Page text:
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Help creating circuit simulation software

  1. Aug 13, 2004 #1
    I am creating a circuit building simulation using multimedia software 'Flash'.

    Basically the user is presented with a circuit board onto which they can drag components such as batteries, resistors, bulbs, ammeters, voltmeters, switches, and of course lengths of wire.

    I have been reading up on ohms law and kirchoffs law and whilst I understand the principles, I am not sure how to go about resolving the values for the voltage and current at any point on the circuit.

    I think I need to work this out based on the entire circuit that the user has built.

    What I would like is to know the order of steps to resolve a circuit. The circuit board will have 5 pegs across and 4 down. So the user basically drops the elements (e.g bulbs) in between the pegs to create their custom circuit.

    I have a feeling that some seriously difficult maths and physics may be involved like simultaneous equations and matrixes?

    If there are any physics experts out there, the more detail you can give me about solving this, the better!

    Many thanks in advance

  2. jcsd
  3. Aug 13, 2004 #2


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    In the completely general case, you will have a linear equation in 20 unknowns, the voltage at each of the 20 pegs on the board.

    You generate the 20 equations to solve for the 20 unknowns by applying Kirchoff's current law at each peg

    You'll have to decide what to do about wires - will they have a truly infinite conductance, or a finite conductance?
  4. Aug 14, 2004 #3


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    I had a few more thoughts about the best way to tackle this, but it may be an ambitious project.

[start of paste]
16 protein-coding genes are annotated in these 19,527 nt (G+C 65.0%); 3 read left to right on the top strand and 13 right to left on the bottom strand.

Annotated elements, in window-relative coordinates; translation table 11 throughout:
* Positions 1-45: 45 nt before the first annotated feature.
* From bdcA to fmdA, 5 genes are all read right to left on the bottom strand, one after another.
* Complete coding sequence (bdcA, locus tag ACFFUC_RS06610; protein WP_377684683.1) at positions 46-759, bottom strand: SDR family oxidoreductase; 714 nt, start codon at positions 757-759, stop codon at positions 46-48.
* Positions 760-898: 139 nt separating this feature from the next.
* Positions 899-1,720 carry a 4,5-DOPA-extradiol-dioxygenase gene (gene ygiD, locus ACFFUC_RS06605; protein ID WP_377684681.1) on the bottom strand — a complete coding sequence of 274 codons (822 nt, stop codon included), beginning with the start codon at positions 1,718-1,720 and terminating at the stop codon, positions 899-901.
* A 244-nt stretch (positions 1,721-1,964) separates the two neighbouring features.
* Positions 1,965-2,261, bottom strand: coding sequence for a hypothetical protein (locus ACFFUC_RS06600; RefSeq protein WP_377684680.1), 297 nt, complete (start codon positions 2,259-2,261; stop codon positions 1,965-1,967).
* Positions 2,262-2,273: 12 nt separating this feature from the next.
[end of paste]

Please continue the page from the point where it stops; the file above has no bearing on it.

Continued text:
The first step is to go through and to number or otherwise label all the "nodes" in the circuit. Any two "pegs" connected by wires should be given the same "node" number. You'll probably want to flag any "dangling" nodes with only one connection for special treatment. Unused pegs don't get a node number.

    After this, you start generating equations. A battery connected between two different nodes will set the voltage difference between them. A battery with both terminals conneted to the same node is an error. You'll have to think about how you go about flagging this error to the user.

    You'll need to set one node in the circuit as the "ground" or reference node, with a potential of zero. You might label one peg on your circuit "ground", you'll have to think about how the ground node is determined. What if the user doesn't connect anything to the ground node, for instance?

    A node that does not connect to a battery in any way whatsoever will have its voltage determined by Kirchoff's current law. The current to a neighboring node will be the voltage difference divided by the resistance. Sum and set to zero. Nodes connected to a battery won't generate any Kirchoff's current law eq's because whatever current is needed will come from the battery.

    You'll probably want to give voltmeters a finite but large resistance (10 megohms is probably good), in case some joker puts two voltmeters in series with a battery to see what happens.

    You'll probably want to give switches a small but finite "on" resistance. What happens if someone shorts out a battery with a switch?

    It may or may not be desirable to give ammeters a finite resistance.

    You'll need someway to solve all the equations once you generate them (probably a linear matrix package, elimination to tri-diagonal form).
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